David Byrne and Jay Walljasper hit on an idea that's been troubling me about cycling for some time: it's presently not viewed as "normal" in America. In my mind, this is the single, biggest challenge the cycling community needs to overcome before cycling will become an accepted way of getting around in the future and before our society will broadly commit to investing in appropriate infrastructure.
We've created the culture ourselves. If you walk into a bike shop, it feels like you've entered a different world. There's lingo and gadgets galore. We're taken a typically American approach to cycling by making it bigger and more specialized than anywhere else in the world, but is it better? Would my 65-year old mother be able to walk into a shop and find a reasonably priced and reasonably suited bike? My answer: she'd be too intimidated by all the specialization to walk into the shop in the first place. Our cycling culture is one of special: special vehicles (road bikes, mountain bikes, hybrid bikes, cruisers) with special seats, special shock absorbers, and special breaks that you ride with special shoes wearing special clothes and carrying a special bag. When you get where you're going, you park your bike in a special locker or a special rack with a special lock and then proceed to special showers at work for the days we bike. Special, special, special --this is too complicated to be mainstream!
But it doesn't have to be this way, and I've experienced it firsthand. I lived in a place where biking isn't special - it's normal. It's normal to see all people, young and old, using bikes to go from here to there in their daily lives. They use their bicycle all of their lives. I know two women who have lived long lives, are productive to society, and traveled the world while having access to only a bicycle, mass transit (including taxis and air planes), and an occasional a private vehicle --but no driver's licenses of their own. These women had careers and raised seven children between them. And bicycling was perfectly normal through the course of their lives and, from an American view, exceptionally unspecialized.
In this place, there are few special, tricked-out bikes on the street. Most are pretty standard (and locally manufactured) and include a basket on the front or back to carry groceries or briefcases. There, no one needs special bike lockers or racks or locks. You have a little deterrent on your back wheel to slow someone down, but the bikes are so standard there's little incentive to steal it. And there's no clothing or bags or showers. Leaving the house, or the store, or the office, or school and getting on your bike is as normal there as getting into a car is here.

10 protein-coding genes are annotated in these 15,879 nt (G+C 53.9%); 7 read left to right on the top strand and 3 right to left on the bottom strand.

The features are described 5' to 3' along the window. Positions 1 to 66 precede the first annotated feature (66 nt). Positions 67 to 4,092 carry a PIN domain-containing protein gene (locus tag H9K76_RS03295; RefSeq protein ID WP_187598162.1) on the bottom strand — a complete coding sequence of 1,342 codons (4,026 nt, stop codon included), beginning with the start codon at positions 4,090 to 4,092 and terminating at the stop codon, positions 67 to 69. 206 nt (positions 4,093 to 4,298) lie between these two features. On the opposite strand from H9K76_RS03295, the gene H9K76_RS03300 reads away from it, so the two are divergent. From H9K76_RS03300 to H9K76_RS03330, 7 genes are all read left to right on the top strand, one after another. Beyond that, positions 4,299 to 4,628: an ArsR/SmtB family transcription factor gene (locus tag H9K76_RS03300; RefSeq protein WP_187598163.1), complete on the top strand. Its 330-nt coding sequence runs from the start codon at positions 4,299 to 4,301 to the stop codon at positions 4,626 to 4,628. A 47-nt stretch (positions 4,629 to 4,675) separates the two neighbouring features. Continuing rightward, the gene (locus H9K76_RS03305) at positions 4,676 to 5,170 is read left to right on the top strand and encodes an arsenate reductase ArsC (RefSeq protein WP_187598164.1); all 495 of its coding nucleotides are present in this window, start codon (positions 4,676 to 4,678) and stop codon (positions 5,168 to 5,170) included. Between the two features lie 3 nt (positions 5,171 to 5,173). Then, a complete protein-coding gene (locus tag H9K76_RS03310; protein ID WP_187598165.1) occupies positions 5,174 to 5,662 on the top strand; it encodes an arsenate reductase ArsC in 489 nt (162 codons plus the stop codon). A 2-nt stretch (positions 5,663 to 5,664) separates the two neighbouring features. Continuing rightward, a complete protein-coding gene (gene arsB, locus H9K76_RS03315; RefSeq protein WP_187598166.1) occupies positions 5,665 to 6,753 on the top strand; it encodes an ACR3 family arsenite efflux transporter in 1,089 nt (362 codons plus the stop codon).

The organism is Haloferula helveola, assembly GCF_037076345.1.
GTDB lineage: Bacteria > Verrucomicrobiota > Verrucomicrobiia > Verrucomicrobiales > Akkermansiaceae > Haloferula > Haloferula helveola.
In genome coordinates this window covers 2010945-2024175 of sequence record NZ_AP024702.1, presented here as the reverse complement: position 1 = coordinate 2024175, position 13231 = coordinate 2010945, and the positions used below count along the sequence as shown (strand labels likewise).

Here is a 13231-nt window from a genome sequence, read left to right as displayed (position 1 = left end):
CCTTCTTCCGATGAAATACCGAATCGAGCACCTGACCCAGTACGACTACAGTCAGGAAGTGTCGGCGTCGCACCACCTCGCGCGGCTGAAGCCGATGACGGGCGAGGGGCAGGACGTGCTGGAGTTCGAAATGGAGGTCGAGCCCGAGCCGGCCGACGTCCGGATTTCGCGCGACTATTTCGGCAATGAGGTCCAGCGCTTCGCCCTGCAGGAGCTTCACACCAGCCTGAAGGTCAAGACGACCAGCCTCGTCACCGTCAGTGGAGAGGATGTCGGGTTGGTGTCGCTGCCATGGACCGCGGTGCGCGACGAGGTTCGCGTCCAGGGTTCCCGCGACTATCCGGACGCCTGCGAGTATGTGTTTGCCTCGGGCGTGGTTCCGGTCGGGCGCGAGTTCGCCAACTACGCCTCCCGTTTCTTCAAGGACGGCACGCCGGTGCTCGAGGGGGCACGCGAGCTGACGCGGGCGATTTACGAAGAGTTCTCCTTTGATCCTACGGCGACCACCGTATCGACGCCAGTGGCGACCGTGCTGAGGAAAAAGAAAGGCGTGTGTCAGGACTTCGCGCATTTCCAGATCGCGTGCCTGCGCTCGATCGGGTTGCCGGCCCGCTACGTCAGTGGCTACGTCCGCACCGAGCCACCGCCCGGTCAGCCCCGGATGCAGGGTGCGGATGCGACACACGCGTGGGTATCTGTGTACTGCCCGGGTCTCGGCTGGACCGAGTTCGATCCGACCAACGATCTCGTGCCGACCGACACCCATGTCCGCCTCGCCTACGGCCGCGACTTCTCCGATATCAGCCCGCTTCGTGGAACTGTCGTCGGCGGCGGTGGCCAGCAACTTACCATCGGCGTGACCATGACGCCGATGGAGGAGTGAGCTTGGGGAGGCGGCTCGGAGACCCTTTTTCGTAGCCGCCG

But there is something special there --it's not the bikes or the clothes or the support facilities --it's the infrastructure. From my American point of view, what makes it special is that (a) it's for people-powered activities like cycling, in-line skating, walking, or running, (b) the scale of the infrastructure network is appropriate and on par with that for motor-powered vehicles, and (c) the people-powered and motor-powered infrastructure networks are integrated (motorists and cyclists safely coexist).
And it seems to me this is a direct reflection of our cultures. Here in the USA we pride ourselves in individualism, innovation, specialization and so we have an exclusive, highly specialized, individualized cycling culture. Whereas in the land of my other life, which happens to be Finland but could be a number of other places in our world, the people pride themselves on reason and equality. We Americans invest in specialization for individuals. Our counterparts invest in getting the greatest good for the greatest number of people. Our cycling culture reflects our collective priorities.
Jay talked about how cycling can be stereotyped as a male, upper-middle class, white activity. And David talked about how his friends ask him all kinds of curious questions about bicycling. My hope, as a professional civil engineer, transportation planner, but even more as a mom, is that we can change our cycling culture to allow cycling to become "just another way to get around" for my son, and as "normal" for people in Minneapolis-St. Paul as getting in a car is today.